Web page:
There are two kinds of people, those who do the work and those who take the credit. Try to be in the first group; there is less competition there.

I have previously commented that modern biomedical science often progresses in small, incremental advances rather than Eureka moments and the Bristol institutions’ failure to acknowledge Oxford gives me an ideal opportunity to set the record straight and outline the incremental discoveries at Oxford that led to Nik’s elegant clinical study.  These were also coincidentally the subject of my Hunterian Professorial Lecture to the Society of British Neurosurgeons in 2014.  They can be summarised as follows.

In 2005 and 2006, we published that stimulation of the PAG during surgery in awake humans receiving DBS for chronic pain can elevate blood pressure if done dorsally and lower it if done ventrally.  Magnitude of blood pressure change correlated with magnitude of pain relief.  An important finding also published in 2006, this made the cover of the journal Pain.  These findings in 16 patients were the subject of Alex Green’s doctoral thesis with Tipu Aziz and won them numerous prizes from the American Congress of Neurological Surgeons, the Royal Society of Medicine and Neuromodulation amongst others.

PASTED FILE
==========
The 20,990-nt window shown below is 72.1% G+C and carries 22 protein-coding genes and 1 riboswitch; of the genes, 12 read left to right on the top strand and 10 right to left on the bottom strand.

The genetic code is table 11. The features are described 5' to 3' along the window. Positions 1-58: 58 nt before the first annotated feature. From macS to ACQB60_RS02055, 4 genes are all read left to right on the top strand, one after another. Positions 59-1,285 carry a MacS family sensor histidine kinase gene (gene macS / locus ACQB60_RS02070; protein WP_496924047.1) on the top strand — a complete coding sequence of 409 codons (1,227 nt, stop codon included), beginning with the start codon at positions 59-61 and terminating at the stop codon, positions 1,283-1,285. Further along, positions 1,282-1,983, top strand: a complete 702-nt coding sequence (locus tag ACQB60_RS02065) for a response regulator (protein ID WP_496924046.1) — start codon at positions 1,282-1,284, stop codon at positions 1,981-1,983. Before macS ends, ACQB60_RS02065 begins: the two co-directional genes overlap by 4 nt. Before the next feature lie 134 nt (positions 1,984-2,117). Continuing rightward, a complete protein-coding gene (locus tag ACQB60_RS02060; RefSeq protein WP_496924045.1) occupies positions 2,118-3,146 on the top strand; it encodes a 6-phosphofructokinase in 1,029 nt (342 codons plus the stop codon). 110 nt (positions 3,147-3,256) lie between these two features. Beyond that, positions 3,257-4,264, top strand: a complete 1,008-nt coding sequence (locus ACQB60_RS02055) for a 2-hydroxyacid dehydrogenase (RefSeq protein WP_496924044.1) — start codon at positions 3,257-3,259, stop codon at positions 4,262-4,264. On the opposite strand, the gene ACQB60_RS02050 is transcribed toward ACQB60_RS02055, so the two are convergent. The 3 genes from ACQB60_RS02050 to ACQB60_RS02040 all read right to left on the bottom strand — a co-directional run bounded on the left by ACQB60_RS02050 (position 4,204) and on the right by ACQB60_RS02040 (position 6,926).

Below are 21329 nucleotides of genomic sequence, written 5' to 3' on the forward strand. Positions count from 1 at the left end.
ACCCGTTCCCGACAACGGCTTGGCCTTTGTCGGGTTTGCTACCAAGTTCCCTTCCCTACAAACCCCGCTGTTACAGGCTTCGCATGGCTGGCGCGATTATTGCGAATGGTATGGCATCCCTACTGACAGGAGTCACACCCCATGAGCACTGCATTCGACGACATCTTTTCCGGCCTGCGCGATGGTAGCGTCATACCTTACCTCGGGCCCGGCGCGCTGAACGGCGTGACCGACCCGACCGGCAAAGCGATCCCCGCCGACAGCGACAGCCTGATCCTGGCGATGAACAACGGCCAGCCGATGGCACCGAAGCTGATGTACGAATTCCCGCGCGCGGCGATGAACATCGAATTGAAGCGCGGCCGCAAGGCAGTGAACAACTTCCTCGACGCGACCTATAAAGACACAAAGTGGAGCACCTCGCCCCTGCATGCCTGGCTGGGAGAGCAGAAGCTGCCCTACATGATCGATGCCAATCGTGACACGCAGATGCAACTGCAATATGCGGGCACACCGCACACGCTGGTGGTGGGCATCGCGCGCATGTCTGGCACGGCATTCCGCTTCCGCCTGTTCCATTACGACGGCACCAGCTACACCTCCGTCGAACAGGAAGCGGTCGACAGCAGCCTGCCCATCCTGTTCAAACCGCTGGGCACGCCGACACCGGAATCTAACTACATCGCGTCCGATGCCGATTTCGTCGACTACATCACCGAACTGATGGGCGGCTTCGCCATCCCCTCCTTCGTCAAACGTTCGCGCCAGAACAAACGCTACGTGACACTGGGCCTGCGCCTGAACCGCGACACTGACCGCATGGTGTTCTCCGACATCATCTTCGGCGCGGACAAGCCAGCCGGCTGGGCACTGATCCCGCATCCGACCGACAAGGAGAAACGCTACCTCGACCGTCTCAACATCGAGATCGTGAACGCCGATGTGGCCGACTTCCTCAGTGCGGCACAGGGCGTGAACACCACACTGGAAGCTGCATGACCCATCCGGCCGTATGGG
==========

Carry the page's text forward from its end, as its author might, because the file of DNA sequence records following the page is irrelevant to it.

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In 2010 I published a case of sustained reduction in blood pressure over 24 hours concomitant with pain relief with ventral PAG DBS on versus off, using ambulatory blood pressure monitoring.  That same year we published a detailed study using heart rate variability (an established measure of sympathetic tone) to characterise differences between ventral PAG’s more parasympathetic and dorsal PAG’s more sympathetic mechanisms of action in blood pressure control.